Unlike the front page where I try to keep the stories a bit more formal and well-cited, the blog page is for less formality, more opinion, and unstructured thoughts. It’s also a place to share a bit more of the sausage-making of history from the perspective of someone caught in the middle of three approaches.
Best practices in data preservation call for redundancy. I used to be a bit better with this than I have been recently. Until last year, for example, I kept everything on Microsoft’s OneDrive. The client never did work well on macOS, so I ditched that. iCloud would be Apple’s equivalent, but it was a bit pickier. Especially when my base model rMBP (128GB) is considered. So off the cloud I went to a 3TB external drive.
Then that drive began to fail. Locking Finder, slowing to a chug for small files, the works. Copying all 615,636 files over (should they all be transferrable and not beyond recovery) to a new drive is on track to take a few days.
Lesson (re)learned. In 2004 I lost every digital photograph I had ever taken when the Maxtor hard disk they were stored on failed spectacularly.
Sometimes you have to touch the element twice, I suppose.
I don’t have anything much to say about it other than I’ve been reminiscing lately about my visit to Casa Loma in the early 1990s. This is one of my favourite Boris Spremo shots (amazing how they tend to involve St. Clair in some way) and one that I would take myself today, given half the chance.
The third instalment of this series brings us to Campbellton, New Brunswick, to the Dover-Tingley neighbourhood.
It was made effective April 1, 1982. The federal government designated Metropolitan Toronto as a bilingual service area. With a bit less than two years beyond it and the 1980 Quebec referendum, the government’s decision to take out some of the billboards en français seulment – in Toronto of all places – was seen by some as a political move. While it was to some degree, it was also a move that also recognized the presence of a Francophone community in the Toronto area.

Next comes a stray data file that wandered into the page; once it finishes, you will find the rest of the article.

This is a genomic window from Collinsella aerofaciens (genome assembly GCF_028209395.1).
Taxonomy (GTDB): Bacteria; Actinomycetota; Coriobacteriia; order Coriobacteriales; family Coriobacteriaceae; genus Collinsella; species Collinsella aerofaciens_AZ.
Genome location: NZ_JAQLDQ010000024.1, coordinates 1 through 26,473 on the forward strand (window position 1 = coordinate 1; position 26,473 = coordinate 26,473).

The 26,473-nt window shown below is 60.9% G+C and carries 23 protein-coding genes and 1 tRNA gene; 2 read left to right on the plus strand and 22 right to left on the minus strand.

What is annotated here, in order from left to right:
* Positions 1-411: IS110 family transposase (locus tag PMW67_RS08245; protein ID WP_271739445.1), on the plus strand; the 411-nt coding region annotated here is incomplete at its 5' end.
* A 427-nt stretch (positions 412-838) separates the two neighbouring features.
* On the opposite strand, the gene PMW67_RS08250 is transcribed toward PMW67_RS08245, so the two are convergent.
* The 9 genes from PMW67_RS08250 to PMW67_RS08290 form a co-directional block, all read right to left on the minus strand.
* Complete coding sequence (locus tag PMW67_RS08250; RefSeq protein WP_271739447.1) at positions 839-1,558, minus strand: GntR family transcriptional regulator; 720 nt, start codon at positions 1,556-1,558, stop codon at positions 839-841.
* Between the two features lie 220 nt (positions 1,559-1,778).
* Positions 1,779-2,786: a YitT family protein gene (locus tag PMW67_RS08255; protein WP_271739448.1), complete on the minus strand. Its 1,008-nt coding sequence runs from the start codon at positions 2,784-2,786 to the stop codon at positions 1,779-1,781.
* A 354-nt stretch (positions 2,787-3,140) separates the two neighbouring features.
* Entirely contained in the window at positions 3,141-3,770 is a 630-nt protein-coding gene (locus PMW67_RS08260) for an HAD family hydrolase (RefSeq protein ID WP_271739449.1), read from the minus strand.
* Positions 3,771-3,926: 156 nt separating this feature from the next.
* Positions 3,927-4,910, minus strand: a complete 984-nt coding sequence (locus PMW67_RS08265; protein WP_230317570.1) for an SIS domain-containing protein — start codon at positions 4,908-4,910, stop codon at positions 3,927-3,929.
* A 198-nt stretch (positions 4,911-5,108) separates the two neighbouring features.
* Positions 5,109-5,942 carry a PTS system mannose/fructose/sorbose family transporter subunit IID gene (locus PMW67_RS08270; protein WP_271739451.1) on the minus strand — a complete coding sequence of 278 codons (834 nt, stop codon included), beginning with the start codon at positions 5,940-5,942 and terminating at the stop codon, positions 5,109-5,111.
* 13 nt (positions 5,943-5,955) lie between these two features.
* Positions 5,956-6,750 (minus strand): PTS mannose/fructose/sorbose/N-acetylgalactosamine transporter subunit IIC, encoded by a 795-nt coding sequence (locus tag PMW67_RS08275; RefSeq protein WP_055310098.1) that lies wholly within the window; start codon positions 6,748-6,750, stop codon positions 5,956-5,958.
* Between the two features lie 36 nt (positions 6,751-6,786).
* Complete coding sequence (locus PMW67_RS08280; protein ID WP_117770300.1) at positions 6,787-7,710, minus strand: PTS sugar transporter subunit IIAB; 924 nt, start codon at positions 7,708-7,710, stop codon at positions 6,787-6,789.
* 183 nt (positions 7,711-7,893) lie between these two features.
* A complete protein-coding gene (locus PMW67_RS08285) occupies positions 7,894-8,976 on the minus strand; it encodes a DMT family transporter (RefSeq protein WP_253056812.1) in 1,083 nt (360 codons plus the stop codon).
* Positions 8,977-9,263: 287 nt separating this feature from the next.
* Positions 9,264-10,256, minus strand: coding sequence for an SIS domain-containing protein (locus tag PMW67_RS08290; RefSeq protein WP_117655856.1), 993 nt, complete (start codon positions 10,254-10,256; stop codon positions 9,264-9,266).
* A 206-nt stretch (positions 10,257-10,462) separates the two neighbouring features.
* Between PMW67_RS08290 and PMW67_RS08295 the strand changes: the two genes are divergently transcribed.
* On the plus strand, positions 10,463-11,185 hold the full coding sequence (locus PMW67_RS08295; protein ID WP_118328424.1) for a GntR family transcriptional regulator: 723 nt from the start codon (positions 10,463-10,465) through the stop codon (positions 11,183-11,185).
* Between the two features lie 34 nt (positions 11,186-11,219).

The former Canada Tavern at the southwest corner of Queen East and Sherbourne, 1981 and 2016. The stories some have shared at Vintage Toronto are pretty well expected. Though clearly on the dive side of the establishment ledger (and Moss Park had long been mixed), it was at least enough on the up to be the site of the Star’s New Years’ reporting in the late 1970s.1”First baby greets New Year,” Toronto Star, January 1, 1978, A1; “Sunday goes with a swing in hotels and taverns,” Toronto Star, January 3, 1979, A3. By 1999, however, fortunes had waned, and the corner became better known for poverty and substance abuse.2Catherine Dunphy, “Crack corner: Drugs are turning a vibrant slice of Toronto’s downtown into an urban wasteland,” Toronto Star, February 20, 1999, B1, B4.
In more recent years, it was slated for replacement-by-condo, but things have since quieted on the site and it has been boarded up for years. Much like Norm’s Open Kitchen, the Canada Tavern has figured into the memories and imaginaries of Toronto writers.
Notes [ + ]
|1.||↥||”First baby greets New Year,” Toronto Star, January 1, 1978, A1; “Sunday goes with a swing in hotels and taverns,” Toronto Star, January 3, 1979, A3.|
|2.||↥||Catherine Dunphy, “Crack corner: Drugs are turning a vibrant slice of Toronto’s downtown into an urban wasteland,” Toronto Star, February 20, 1999, B1, B4.|